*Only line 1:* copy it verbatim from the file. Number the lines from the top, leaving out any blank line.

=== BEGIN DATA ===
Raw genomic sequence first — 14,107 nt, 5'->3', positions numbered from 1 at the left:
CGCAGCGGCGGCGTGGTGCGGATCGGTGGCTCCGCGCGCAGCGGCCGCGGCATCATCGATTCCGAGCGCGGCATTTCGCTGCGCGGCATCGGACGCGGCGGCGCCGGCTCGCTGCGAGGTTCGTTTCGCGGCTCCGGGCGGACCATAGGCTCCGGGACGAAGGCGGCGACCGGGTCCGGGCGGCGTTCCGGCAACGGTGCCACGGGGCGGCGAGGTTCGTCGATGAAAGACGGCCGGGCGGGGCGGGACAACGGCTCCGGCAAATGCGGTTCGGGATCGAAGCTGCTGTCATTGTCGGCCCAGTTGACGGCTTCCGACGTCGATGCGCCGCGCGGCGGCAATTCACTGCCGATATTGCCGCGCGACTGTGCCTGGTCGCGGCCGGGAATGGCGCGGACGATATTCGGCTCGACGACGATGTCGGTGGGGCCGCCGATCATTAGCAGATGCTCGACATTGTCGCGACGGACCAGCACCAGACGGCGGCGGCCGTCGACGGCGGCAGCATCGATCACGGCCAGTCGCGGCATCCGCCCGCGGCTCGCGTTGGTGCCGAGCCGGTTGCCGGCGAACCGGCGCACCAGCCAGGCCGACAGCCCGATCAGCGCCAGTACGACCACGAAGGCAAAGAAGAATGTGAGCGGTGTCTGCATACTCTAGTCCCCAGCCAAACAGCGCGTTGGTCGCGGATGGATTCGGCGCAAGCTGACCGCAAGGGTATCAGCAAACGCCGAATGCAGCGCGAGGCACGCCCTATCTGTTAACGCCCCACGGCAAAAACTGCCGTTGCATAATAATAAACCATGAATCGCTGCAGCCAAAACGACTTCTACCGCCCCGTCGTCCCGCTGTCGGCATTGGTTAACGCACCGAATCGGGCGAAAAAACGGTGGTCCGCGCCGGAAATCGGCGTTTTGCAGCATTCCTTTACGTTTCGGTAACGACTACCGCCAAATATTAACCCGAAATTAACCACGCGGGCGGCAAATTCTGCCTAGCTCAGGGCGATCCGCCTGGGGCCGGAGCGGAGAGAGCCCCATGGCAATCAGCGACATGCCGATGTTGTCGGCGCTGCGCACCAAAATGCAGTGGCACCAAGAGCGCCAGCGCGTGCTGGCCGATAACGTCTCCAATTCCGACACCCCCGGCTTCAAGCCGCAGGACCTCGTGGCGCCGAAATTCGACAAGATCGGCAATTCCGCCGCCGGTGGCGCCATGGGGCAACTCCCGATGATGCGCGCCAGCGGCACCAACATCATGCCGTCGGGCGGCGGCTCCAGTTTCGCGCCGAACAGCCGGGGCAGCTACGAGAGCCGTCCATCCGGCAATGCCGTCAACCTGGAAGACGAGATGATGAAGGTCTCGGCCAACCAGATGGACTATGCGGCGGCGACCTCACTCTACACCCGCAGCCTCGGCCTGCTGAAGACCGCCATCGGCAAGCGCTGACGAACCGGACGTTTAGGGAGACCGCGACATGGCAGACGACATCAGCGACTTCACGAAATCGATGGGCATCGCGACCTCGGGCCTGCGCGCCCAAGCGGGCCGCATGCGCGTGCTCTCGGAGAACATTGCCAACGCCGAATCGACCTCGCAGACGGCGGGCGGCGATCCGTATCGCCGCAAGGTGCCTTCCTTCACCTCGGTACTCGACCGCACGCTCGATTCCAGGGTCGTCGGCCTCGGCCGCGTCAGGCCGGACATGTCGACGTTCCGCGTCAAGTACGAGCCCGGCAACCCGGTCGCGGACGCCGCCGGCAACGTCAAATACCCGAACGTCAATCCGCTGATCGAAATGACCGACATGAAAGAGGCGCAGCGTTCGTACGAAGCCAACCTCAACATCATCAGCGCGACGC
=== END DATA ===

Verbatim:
Raw genomic sequence first — 14,107 nt, 5'->3', positions numbered from 1 at the left: